FREE Shipping on orders over CDN$ 25.
Only 1 left in stock (more on the way).
Ships from and sold by Amazon.ca. Gift-wrap available.
Quantity:1
Engineering Infinity has been added to your Cart
+ CDN$ 6.49 shipping
Used: Very Good | Details
Condition: Used: Very Good
Comment: Ships from the USA. Please allow 2 to 3 weeks for delivery. Book shows a small amount of wear - very good condition. Selection as wide as the Mississippi.
Have one to sell?
Flip to back Flip to front
Listen Playing... Paused   You're listening to a sample of the Audible audio edition.
Learn more
See this image

Engineering Infinity Mass Market Paperback – Dec 28 2010

3.7 out of 5 stars 3 customer reviews

See all 3 formats and editions Hide other formats and editions
Amazon Price
New from Used from
Kindle Edition
"Please retry"
Mass Market Paperback
"Please retry"
CDN$ 9.89
CDN$ 2.75 CDN$ 0.01

Harry Potter and the Cursed Child
click to open popover


Frequently Bought Together

  • Engineering Infinity
  • +
  • Edge of Infinity
  • +
  • Reach for Infinity
Total price: CDN$ 32.37
Buy the selected items together

No Kindle device required. Download one of the Free Kindle apps to start reading Kindle books on your smartphone, tablet, and computer.
Getting the download link through email is temporarily not available. Please check back later.

  • Apple
  • Android
  • Windows Phone
  • Android

To get the free app, enter your mobile phone number.




Product Details

  • Mass Market Paperback: 400 pages
  • Publisher: Solaris (Dec 28 2010)
  • Language: English
  • ISBN-10: 1907519521
  • ISBN-13: 978-1907519529
  • Product Dimensions: 10.6 x 2.8 x 17.1 cm
  • Shipping Weight: 181 g
  • Average Customer Review: 3.7 out of 5 stars 3 customer reviews
  • Amazon Bestsellers Rank: #310,640 in Books (See Top 100 in Books)
  •  Would you like to update product info, give feedback on images, or tell us about a lower price?

Product Description

About the Author

Johnathan Strahan is an editor and anthologist. He co-edited The Year's Best Australian Science Fiction and Fantasy anthology series in 1997 and 1998. He is also the reviews editor of Locus. He lives in Perth, Western Australia with his wife and their two daughters.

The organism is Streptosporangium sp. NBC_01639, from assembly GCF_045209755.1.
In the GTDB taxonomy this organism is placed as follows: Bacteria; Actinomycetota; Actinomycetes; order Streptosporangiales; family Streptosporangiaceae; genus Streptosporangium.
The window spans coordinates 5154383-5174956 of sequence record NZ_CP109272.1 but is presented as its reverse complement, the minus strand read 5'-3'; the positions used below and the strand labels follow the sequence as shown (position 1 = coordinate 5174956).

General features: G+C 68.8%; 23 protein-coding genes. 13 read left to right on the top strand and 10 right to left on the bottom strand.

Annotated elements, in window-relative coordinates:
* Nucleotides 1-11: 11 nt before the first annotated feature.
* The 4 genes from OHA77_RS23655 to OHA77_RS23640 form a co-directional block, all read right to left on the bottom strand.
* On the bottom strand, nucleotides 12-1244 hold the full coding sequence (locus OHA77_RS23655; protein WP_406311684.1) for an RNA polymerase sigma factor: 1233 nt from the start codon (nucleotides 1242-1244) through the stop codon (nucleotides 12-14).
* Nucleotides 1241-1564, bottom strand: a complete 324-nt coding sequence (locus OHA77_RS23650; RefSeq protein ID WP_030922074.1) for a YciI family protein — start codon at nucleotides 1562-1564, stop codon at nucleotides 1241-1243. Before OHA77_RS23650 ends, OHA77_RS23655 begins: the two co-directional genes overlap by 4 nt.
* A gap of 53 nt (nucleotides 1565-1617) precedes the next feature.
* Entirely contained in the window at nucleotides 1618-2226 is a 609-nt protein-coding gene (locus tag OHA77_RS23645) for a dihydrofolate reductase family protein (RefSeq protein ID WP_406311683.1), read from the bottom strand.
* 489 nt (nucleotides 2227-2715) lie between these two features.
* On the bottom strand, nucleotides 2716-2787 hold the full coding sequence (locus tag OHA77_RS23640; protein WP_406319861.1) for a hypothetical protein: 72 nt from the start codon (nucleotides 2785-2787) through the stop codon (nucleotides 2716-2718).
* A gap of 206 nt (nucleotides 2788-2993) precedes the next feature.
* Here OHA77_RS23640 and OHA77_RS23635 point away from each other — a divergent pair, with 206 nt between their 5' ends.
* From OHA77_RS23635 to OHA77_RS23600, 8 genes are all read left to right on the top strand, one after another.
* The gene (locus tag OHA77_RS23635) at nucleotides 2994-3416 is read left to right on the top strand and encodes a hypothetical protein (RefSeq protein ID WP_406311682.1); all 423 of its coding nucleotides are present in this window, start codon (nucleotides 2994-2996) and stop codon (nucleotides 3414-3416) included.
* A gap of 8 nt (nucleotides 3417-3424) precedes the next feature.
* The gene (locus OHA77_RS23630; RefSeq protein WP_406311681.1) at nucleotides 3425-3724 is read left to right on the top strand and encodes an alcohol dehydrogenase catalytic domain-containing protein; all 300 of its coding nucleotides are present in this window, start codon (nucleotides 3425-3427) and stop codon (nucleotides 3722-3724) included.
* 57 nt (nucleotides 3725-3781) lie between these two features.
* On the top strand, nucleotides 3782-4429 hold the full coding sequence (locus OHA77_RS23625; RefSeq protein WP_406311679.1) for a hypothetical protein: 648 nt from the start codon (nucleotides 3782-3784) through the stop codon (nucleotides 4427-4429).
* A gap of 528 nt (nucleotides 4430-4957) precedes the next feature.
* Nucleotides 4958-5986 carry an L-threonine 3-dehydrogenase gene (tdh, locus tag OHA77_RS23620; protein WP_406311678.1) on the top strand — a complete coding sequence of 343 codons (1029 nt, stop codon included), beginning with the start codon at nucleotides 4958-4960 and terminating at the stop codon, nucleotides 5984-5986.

What Other Items Do Customers Buy After Viewing This Item?

Customer Reviews

3.7 out of 5 stars
5 star
0
4 star
2
3 star
1
2 star
0
1 star
0
See all 3 customer reviews
Share your thoughts with other customers

Top Customer Reviews

Format: Mass Market Paperback
As I have stated more than once in previous reviews, I am a great fan of short stories and they are one of the best means to experience unfamiliar authors. This anthology has a nice mix of the familiar & unfamiliar and most of the stories fit pretty well within my preferred sub-genre of `hard sf' although, as the foreword admits, I would definitely categorise a couple of them as fantasy. Not that this matters; I thoroughly enjoyed reading them all and I will definitely expand my scope of authors as a consequence.
Was this review helpful to you? Yes No Sending feedback...
Thank you for your feedback.
Sorry, we failed to record your vote. Please try again.
Report abuse
By John M. Ford TOP 100 REVIEWER on Feb. 22 2013
Format: Kindle Edition
This is an odd little collection of fifteen science fiction stories. For one thing, the table of contents is on the last page. I have no idea why. I also can't see what the theme of the collection might be. The editor, Jonathan Strahan, outlines the history of science fiction from Hugo Gernsback to the present. The field has matured beyond the restrictions of early hard science fiction and become something wider, richer, and apparently harder to define.

What about the stories? "[S]ome of the stories are classic hard SF, some are not. [I]t is part of the ongoing discussion about what science fiction is in the 21st century." Since the stories are not related in any systematic way, perhaps the collection is a celebration of diversity. I am never sure what people mean by that, either. Ah, well. The stories are all pretty good, each in its own way. Four stood out for me:

Hannu Rajaniemi's "The Server and the Dragon" has no human characters. But it is rich with motives and emotions that humans have no trouble understanding. From two, one.

Robert Reed's "Mantis" is two stories, edited. A man and a woman exercise and watch another man and woman meet on the street outside. Between the two couples a high tech window subtly alters what they see of each other. Oh, and there's a bug.

In Gwyneth Jones' "The Ki-anna" a fraternal twin investigates his sister's death on a war-torn planet. An accident or a murder or the self-sacrifice of a seasoned anthropologist?
Read more ›
Was this review helpful to you? Yes No Sending feedback...
Thank you for your feedback.
Sorry, we failed to record your vote. Please try again.
Report abuse
Format: Kindle Edition Verified Purchase
A very good collection of short stories.
Was this review helpful to you? Yes No Sending feedback...
Thank you for your feedback.
Sorry, we failed to record your vote. Please try again.
Report abuse

Most Helpful Customer Reviews on Amazon.com (beta)

Amazon.com: HASH(0xa5222b10) out of 5 stars 21 reviews
30 of 32 people found the following review helpful
HASH(0xa522f798) out of 5 stars Gernsback to the Future April 18 2011
By John M. Ford - Published on Amazon.com
Format: Kindle Edition Verified Purchase